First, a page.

Harare - Zimbabwe will not heed a proposal by the president's party to bring American and British business executives before state media to denounce their countries' sanctions, a minister said on Wednesday.
President Robert Mugabe's party has demanded that the chief executives publicly criticise Western economic restrictions imposed on Zimbabwe or forfeit control of their businesses.
Industry Minister Welshman Ncube said on Wednesday that threats of trial by media-style "kangaroo courts" further undermined efforts to stabilise already shaky investor confidence in the embattled economy.
It is illegal under the constitution to force individuals to make public their political opinions, Ncube said.
Mugabe and his ZANU-PF party elite face numerous sanctions for alleged democratic and human rights violations in a decade of political and economic turmoil.
Defense Minister Emmerson Mnangagwa has called for Cold War era-style confessions from executives of some 400 British and US companies operating in Zimbabwe.
He told Mugabe party supporters at weekend rallies that those executives who "fail to take a public position" will be punished anyway, and lose up to 90% of their shareholdings.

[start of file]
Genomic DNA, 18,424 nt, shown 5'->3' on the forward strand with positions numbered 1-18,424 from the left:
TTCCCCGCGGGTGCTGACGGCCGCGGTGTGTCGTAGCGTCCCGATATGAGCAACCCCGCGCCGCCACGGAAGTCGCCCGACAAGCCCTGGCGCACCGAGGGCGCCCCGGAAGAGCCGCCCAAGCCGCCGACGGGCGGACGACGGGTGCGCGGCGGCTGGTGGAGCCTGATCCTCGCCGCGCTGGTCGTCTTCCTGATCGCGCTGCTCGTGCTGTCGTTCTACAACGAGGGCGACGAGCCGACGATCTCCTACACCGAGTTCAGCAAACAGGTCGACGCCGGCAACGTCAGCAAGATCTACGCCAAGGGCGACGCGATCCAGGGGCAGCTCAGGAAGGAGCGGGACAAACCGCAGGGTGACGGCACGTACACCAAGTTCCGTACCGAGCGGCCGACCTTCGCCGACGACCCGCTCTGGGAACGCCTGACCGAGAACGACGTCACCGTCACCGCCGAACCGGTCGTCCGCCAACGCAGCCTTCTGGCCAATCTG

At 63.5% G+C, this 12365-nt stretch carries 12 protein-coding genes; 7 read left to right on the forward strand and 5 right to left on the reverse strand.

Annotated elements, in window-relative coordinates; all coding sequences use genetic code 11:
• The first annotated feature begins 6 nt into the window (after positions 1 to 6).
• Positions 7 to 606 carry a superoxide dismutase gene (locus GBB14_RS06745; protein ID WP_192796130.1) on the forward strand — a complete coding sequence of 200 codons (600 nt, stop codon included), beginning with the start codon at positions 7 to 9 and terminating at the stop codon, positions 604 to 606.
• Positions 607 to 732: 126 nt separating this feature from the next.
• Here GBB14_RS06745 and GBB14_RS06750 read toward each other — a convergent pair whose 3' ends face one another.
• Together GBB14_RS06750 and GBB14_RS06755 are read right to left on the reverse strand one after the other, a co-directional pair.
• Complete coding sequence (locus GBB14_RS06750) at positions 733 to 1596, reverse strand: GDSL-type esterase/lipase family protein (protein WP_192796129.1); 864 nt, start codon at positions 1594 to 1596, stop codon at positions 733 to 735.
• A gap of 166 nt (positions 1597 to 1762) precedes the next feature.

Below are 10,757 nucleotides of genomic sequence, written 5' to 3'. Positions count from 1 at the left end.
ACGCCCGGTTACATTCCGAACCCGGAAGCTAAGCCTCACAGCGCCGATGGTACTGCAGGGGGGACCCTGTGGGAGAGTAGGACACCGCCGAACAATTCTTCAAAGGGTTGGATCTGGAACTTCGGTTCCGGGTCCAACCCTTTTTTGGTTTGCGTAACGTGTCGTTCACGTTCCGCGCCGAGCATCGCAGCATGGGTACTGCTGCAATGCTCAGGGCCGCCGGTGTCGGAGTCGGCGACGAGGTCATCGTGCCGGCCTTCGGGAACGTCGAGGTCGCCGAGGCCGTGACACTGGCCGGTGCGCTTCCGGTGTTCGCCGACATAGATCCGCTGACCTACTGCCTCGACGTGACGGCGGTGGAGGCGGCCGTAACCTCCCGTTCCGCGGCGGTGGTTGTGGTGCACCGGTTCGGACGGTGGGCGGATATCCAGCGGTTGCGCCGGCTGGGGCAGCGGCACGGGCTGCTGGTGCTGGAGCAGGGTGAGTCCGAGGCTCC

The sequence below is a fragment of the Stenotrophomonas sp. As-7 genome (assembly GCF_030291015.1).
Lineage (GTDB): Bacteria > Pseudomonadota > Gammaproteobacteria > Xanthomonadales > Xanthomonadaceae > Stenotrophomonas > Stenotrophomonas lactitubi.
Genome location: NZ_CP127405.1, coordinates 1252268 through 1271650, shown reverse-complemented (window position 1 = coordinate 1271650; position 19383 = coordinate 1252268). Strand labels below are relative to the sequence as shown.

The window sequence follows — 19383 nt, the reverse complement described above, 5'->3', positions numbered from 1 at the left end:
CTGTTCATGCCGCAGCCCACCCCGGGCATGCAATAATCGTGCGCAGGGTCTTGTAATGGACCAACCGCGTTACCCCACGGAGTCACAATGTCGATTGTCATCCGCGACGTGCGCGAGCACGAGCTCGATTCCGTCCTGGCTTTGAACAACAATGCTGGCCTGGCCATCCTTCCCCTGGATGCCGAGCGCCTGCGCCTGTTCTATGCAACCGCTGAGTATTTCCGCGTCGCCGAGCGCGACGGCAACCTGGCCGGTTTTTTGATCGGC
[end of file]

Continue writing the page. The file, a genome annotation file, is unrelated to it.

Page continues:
Money from seized shareholdings would be used to set up a new "anti-sanctions fund" to campaign aggressively against the measures and "all foreign companies operating in the country will be compelled to assist," Mnangagwa said.
The sanctions, targeted against Mugabe, his loyalists and businesses owned by the party, include visa and travel bans and a freeze on foreign banking and any other business operations by them.
Mugabe insists economic restrictions have had a broader impact and have disrupted the economy. Mugabe's critics blame Zimbabwe's economic meltdown on mismanagement that began with the often violent seizures of thousands of white owned farms in 2000 by Zanu-PF.
An estimated 2 million Zimbabweans need food aid in coming weeks, according to the United Nations.
Ncube described Mnangagwa's remarks as "unfortunate" and said the coalition as a whole will not allow foreign businessmen to be persecuted.
"If it was Zanu-PF alone in government then it will have happened, but it is an inclusive government and we will not agree," Ncube said.